From Atom Boy to Akihabara – everything you need to know about Subculture in Japan
It’s not too far off to say that every Japanese grows up on a diet of anime and manga, differing in just a matter of degree – and whether one grows out of it. Indeed, it would be hard to find any Japanese who has not heard of Doraemon, One Piece or Studio Ghibli. With such anime as a common reference for society here, why is it still called a “sub” culture, and how did cutesy characters, spaceships and Godzilla get so mainstream? WAttention spoke with up-and-coming Japanese pop culture critique Uno Tsunehiro, for a brief history of subculture in Japan.
Godzilla and Post-War Catharsis
Godzilla, the giant radiation-breathing reptile, rampaged onto the scene prior to anime in the early 1950s. It comes under the genre of a special effects production and was a reflection of post-war Japan in its Cold War tensions and atomic age anxieties. “Since direct reference to the war was taboo, Godzilla served to do that,” said Uno, who’s also chief editor of a current affairs magazine “Planets”.
From Manga to “TV Manga”
At around the same time, the “god of manga” Osamu Tezuka started “story manga”, or manga with richer story lines and character development, making manga not just entertainment for children but across all ages as well. In 1966, Tezuka created the first animated TV series of his monthly manga, “Astro Boy” or “Tetsuwon Atom”. Uno says anime was then referred to as “TV Manga”, and due to high production costs, animation was limited to use of still frames and emphasis was placed on the plot instead. “Astro Boy” dealt with very poignant issues, such as death, loss and acceptance – the anime is about a flying robot created to replace the son of a scientist, who died in a car accident, and his adventures and relationships in the human world.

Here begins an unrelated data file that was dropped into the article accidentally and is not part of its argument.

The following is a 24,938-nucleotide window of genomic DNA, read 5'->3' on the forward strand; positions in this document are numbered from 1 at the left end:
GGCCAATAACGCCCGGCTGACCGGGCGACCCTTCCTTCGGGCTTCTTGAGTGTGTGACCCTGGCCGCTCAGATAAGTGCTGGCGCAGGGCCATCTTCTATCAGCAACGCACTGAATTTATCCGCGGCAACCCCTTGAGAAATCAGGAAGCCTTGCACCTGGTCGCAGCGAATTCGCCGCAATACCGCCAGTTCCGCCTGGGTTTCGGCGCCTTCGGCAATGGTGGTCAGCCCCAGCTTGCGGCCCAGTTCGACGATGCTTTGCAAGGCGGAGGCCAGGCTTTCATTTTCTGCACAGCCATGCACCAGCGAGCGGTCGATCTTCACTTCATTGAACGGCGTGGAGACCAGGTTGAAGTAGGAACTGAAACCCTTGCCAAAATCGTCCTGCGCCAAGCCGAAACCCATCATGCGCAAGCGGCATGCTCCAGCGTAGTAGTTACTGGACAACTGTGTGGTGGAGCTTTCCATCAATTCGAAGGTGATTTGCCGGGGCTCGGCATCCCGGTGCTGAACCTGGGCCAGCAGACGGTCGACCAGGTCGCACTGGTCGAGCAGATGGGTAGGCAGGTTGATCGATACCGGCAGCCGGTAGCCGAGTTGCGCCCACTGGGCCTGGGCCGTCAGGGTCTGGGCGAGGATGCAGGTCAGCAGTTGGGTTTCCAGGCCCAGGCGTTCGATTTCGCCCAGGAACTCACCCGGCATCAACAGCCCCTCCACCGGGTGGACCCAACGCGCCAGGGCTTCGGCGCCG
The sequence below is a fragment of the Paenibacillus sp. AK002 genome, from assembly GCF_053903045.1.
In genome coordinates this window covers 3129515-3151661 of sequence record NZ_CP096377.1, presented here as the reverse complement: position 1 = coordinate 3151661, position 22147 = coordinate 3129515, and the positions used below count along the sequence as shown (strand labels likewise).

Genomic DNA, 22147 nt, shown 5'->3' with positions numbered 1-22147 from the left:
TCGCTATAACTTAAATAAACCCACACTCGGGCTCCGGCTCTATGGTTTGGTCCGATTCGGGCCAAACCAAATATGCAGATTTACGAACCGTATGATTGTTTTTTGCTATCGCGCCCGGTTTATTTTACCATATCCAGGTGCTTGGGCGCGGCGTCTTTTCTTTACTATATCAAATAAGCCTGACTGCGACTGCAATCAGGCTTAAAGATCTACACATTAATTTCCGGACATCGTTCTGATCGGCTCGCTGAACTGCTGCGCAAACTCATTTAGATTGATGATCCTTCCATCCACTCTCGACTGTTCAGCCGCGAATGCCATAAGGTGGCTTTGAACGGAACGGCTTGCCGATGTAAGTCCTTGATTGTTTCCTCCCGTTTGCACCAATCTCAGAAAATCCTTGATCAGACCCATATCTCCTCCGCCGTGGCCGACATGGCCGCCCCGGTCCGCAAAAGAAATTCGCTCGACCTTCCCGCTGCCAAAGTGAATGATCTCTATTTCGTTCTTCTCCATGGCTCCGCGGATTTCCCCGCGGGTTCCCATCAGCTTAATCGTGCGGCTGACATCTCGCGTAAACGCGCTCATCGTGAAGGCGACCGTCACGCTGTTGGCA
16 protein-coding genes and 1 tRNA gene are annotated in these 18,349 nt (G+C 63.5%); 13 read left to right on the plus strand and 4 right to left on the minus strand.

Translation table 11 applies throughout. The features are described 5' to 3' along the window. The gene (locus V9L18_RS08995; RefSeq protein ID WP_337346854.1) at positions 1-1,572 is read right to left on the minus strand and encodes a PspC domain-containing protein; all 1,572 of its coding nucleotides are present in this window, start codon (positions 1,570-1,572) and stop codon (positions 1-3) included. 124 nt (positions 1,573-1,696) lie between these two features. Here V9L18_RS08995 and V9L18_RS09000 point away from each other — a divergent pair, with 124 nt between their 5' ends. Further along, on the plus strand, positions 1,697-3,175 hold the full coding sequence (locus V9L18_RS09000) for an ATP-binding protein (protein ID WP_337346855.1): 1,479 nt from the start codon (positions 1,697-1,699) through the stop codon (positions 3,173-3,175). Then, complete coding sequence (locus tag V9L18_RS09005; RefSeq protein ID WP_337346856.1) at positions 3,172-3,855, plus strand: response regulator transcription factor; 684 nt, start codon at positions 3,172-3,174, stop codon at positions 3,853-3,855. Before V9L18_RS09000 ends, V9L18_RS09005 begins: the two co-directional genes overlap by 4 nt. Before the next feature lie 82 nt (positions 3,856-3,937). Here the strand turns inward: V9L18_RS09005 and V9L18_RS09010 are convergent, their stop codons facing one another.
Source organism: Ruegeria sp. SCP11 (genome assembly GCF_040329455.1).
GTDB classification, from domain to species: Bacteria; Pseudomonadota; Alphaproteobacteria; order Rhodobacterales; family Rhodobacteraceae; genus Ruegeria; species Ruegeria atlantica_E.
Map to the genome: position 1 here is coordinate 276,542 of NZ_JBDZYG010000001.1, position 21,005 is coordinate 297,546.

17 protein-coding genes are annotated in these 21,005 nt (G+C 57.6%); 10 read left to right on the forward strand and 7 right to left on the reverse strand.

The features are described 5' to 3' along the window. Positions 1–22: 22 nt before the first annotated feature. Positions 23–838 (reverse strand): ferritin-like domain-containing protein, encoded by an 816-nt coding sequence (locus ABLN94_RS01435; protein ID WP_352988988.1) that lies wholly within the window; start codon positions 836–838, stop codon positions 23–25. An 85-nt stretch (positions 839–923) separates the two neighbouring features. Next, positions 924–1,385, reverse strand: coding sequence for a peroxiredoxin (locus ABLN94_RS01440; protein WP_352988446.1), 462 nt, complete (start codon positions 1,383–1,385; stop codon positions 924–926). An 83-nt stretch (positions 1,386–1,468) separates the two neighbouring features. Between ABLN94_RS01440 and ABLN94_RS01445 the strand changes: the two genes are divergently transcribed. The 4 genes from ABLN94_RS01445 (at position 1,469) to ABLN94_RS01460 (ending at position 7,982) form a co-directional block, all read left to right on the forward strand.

Manga’s popularity gained speed and by the 70’s, manga appeared not just in monthly magazines, but took the form of weekly manga magazine instead.
Anime and Akihabara Boom
According to Uno, Tetsuwan Atom was the first anime boom, followed by Space Battleship Yamato in the 70’s and Mobile Suit Gundam in the 80’s, and Evangelion in the 90’s. In a natural evolution, manga progressed from the page to the screen and into real life via merchandising. All sorts of posters, toys and trinkets are made to allow fans to identify themselves by the manga or anime that they identify with. Plastic models of Battleship Yamato and Gundam characters are still coveted by otakus today in Akihabara. The word “otaku” (literally, “homebody” but referring to hard core fans of anime/subculture) was coined in the 1980s – in a derogatory manner. But now, otakus declare their existence with pride, with female otakus arguing that the term isn’t gender specific.
With the advent of the internet in the late 1990s, Japanese anime exploded to worldwide popularity, and so did Akihabara, the mecca for anime and manga fans. “2005 to 2006 can be said to be when the Akihabara Boom started,” said Uno.
No Longer a “Sub” culture?
So why are anime and manga are still referred to as a subculture, rather than being part of Japan’s culture?
“For the older generation, anime and manga will be deemed to be a subculture. But gradually, there will be nothing to stop anime and manga from being accepted as a main culture. And then, anime and manga won’t be so ‘cool’ anymore,” said Uno.
Ok, So What’s Next?
Live Idols is where the next Subculture boom lies, Uno predicts. The Live Idols concept started gained popularity from the year 2000, with the original 48-member idol girl group AKB 48 making its debut in 2005. Unlike mainstream TV idols, these Live Idols perform at a regular venue, gaining a local fan base. The concept behind Live Idols is “idols you can meet” – indeed, handshake sessions are a key part of a Live Idol’s existence, and their handshake count would put most politicians to shame. CD releases come with lottery tickets for a chance to attend a “handshake event” to meet members.
So, after a quick rundown on the evolution of Japanese subculture, are you ready to unleash you inner otaku yet?